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Depression doesn’t mean you’re broken


Depression is not a state of mind.

It’s a whole body experience.

In the wake of the heartbreaking death of Robin Williams it seems time to acknowledge the silent pain that lives among us.

Time to fight back against the whispered lies that those who suffer lack the willpower to get better. Lack the skills to just show up and choose joy.

Sorrow is the other side of the coin. You cannot have joy if you don’t know sorrow. One of my favorite writers, Kahlil Gibran states it more beautifully than I ever could: “Sorrow carves the heart to contain more joy.”

I believe it is true. I cling to it in my times of sorrow.

We look at Robin Williams, a man who brought us all so much joy. From his movies and comedy to his goodwill toward those serving in our military, he was a joy bearer. A man gutted by despair held hands so intimately with this thing we call joy.

I know that story. It’s a story that lives in me and my generational line. I lost my uncle and my grandmother to depression and suicide.

I look back and see two inspirational and remarkable people. Two people who lived life and lived it full and well when they could. Who brought and bore so much joy. Beautiful on the outside, deep troubled waters on the inside. I am them.

I encourage others because I need it so desperately myself. Glennon once wrote, “Those who need help look a lot like people who don’t need help.”

Far too often our greatest encouragers and life lovers are hurting deeply. The pain of life has carved a well so deep that nothing can fill. The whys and what-fors aren’t as important as the deep soul ache.

And it doesn’t make sense to anyone who hasn’t felt it. It doesn’t make sense in the midst of it, and yet it is so painfully true and real and there seems no hope.

And so we try to fill the well.

We fill it with everything we can think of including the faith and truth of our redeemer God. Those who are depressed haven’t wandered from Christ. We simply cannot feel Him, see Him or find Him in this moment.

Unfortunately, it’s not as simple as choosing joy.

Sometimes the wave needs to roll and we ride it the best way we know how.

And in the aftermath of a suicide we talk cheaply about life.

We hear critical judgments about choice and whispered conclusions about death. But I believe in a God who doesn’t look at things the way I do. A God who He sees and knows the heart. Who hears the desperate cries or the silent tears of our pain.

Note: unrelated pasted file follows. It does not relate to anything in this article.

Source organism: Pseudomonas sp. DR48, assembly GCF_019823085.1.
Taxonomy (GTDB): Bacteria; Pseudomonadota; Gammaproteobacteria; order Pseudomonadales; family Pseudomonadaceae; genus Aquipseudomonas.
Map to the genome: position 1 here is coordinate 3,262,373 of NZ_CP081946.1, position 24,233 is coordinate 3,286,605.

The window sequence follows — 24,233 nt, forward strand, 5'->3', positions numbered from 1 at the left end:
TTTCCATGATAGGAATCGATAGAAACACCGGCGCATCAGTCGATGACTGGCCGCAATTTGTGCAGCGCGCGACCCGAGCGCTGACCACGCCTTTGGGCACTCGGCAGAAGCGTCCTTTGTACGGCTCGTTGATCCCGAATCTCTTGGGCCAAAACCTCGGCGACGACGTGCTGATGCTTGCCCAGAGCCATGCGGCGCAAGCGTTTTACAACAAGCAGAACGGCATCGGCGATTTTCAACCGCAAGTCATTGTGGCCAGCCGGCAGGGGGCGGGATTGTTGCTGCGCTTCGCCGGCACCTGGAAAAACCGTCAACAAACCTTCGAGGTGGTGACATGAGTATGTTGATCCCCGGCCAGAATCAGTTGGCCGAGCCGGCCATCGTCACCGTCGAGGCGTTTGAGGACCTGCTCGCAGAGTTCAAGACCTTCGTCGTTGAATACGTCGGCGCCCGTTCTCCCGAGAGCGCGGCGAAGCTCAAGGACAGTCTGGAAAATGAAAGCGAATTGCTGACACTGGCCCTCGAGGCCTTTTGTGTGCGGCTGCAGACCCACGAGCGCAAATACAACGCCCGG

I believe He understands what we cannot begin to comprehend about depression and mental illness and, despite our feeble attempts at understanding the unknowable and making conclusions about eternity, I am bearing on the side of grace.

I’m putting my bet on mercy.

He said, “Come to me all who are weary and burdened and I will give you rest.” Matthew 11:28

People who suffer with depression are intimately acquainted with unrest. When the enemy is outside your home you can lock the door, set the alarm, close the curtains and find some semblance of peace. But when the you have found the enemy, and it is you, the story is different. Rest is not so easy.

Because in the midst of the battle is the knowledge that the lies are not true. But they’re so loud. The connection between truth and hope is broken.

But here’s the thing that I can’t help but shake. Here’s the thing that I’m learning and processing and believing to be true: there is redemption in this seeming brokenness.

Depression doesn’t make you broken. Perhaps it is the very thing that brings you to light.

Maybe it makes you unbroken.

Strong enough to let the reality of this life break us so that we can fully surrender to Him and not our own foolish strength.

We were made to grow.

A few short years ago I admired people who seemed to have it all together. The ones who could throw their head back and laugh. Who seemed to have “made it” or had that elusive thing we call success. Now, I admire the ones who know they don’t. I connect so much deeper with the ones who, by the standards of this world, are broken.